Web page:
City of Edmonton Archives (Loyal Edmonton Regiment Collection, A96-215, Box 8).

Canadians Invade Sicily, July 1943.

Canadian soldiers move toward the beach on rafts or wade through waist-deep water.

As with the First World War, Canada entered the Second World War unprepared but ended the war having contributed in a major way to victory on land, on the sea, and in the air. Read about Canada at war, from blitzkrieg to the liberation of Sicily, Italy, and Europe.


Employing Blitzkrieg (lightning war) tactics involving highly mechanized ground forces supported by the air force, Germany quickly conquered Poland and then swept through Scandinavia and Western Europe.

Canada at War

Canada declared war on Germany on 10 September 1939 and had sent a division to England by December. Although all elements of the 1st Canadian Army were in place by April of 1942, these soldiers would not engage the German army until July of 1943.

Homefront, 1939-1940

From the beginning, the Canadian government imposed measures to support the build up of the military and mobilize the economy for war production. Canadian civilians endured rationing, bought Victory Bonds, collected vital commodities, and women joined the labour force in large numbers.

German Stranglehold

After defeating France, Germany attempted to isolate and defeat Britain through battles in the air, the Battle of Britain, and on the sea, the Battle of the Atlantic.

New Combatants

In June of 1940 Italy entered the war followed by the USSR in June of 1941 and Japan in December of that year.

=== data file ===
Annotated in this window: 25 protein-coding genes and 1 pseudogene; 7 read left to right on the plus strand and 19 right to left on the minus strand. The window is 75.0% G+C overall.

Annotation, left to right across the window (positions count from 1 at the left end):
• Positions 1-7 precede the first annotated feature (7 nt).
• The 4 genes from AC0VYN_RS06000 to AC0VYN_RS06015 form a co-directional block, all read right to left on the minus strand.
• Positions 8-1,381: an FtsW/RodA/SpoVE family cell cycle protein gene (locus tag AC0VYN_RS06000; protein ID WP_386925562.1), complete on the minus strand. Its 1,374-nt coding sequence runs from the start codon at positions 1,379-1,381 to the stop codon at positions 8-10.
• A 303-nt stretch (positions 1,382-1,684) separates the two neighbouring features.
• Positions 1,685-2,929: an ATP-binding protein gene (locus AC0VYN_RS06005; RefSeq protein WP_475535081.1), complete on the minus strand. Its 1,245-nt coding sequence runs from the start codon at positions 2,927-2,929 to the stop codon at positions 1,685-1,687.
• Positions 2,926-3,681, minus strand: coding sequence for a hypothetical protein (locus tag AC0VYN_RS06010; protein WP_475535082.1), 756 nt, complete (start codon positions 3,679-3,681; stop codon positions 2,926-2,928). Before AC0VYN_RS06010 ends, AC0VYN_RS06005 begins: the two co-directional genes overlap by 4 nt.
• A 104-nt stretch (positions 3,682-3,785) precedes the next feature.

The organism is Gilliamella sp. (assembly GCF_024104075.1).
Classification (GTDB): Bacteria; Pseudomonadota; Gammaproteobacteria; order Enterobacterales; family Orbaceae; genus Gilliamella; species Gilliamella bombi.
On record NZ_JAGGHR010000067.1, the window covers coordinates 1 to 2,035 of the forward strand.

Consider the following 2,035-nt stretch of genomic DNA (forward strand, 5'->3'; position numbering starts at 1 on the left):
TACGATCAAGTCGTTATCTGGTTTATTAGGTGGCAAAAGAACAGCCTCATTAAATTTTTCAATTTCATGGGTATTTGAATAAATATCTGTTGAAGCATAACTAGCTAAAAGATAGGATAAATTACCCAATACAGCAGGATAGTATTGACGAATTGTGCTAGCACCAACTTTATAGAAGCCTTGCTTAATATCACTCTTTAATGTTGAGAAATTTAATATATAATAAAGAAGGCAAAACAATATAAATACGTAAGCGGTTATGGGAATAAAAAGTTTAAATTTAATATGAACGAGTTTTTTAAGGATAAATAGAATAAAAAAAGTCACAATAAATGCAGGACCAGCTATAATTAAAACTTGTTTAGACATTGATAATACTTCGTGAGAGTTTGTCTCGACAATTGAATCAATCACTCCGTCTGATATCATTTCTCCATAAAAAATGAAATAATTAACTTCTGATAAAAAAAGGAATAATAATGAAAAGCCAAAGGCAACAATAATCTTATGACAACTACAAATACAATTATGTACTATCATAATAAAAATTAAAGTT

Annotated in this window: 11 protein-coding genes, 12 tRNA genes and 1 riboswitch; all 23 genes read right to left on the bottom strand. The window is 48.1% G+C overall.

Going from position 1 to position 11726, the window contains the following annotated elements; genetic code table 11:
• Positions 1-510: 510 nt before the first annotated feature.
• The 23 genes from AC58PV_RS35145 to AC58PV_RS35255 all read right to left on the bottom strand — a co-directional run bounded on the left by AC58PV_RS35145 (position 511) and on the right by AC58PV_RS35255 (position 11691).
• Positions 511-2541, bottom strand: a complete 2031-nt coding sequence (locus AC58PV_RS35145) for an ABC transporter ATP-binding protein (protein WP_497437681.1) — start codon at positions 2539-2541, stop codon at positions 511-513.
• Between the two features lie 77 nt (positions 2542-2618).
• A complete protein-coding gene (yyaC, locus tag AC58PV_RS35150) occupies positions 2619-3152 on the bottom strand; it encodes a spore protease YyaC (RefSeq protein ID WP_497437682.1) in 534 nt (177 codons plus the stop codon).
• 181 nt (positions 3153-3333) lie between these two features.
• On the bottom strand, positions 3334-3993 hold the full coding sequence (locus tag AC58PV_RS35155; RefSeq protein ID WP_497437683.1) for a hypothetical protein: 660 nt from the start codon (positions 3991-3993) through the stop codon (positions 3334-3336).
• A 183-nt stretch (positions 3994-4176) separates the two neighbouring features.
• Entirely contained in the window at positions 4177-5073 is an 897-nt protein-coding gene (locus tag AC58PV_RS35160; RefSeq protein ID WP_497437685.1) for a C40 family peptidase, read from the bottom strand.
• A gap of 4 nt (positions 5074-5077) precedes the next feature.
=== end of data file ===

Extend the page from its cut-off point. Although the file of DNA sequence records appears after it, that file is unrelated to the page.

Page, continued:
Early Losses

In the Pacific, the Japanese overwhelmed the defenders at Hong Kong and, in Europe, an attempt to test German defenses at Dieppe failed.

The Tide Turns

Through the last months of 1942 and the first half of 1943, the Soviets halted the German army on the Eastern Front, allied navies gradually reduced the U-boat menace in the North Atlantic, and British and American forces drove the Germans out of North Africa.

Homefront, 1940-1945

Enemy Aliens and voluntarism verses conscription were two difficult issues with which the Canadian government had to struggle during the war.


With the Germans driven out of North Africa, the Allies now turned their attention to what was described as “the soft underbelly of Europe”. Beginning with amphibious landings in Sicily, Allied armies fought their way up the Italian peninsula to liberate Rome.

Liberation of France

Starting with D-Day on the 6th of June, 1944, and ending with the destruction of a large part of the German army at the Falaise Gap, the battle for Normandy broke Hilter’s grip on “Fortress Europe”. The complete liberation of France soon followed.

The Low Countries

With France liberated, the 1st Canadian Army was tasked with clearing the coastal belt to the north and then liberating north-eastern Holland. A critical part of this task was dislodging the Germans from the Scheldt Estuary leading to the port of Antwerp.

The Holocaust

As part of the Allied move into Germany and its conquered territories, Canadian troops witnessed the horrific atrocities taking place in the Nazi concentration camps.

Pacific Theatre

Germany finally surrendered on 7 May 1945, but the Second World War still raged in the Pacific theatre.

War Experiences

The Second World War presented many new challenges to all elements of the Canadian Military and the men and women who served in them.


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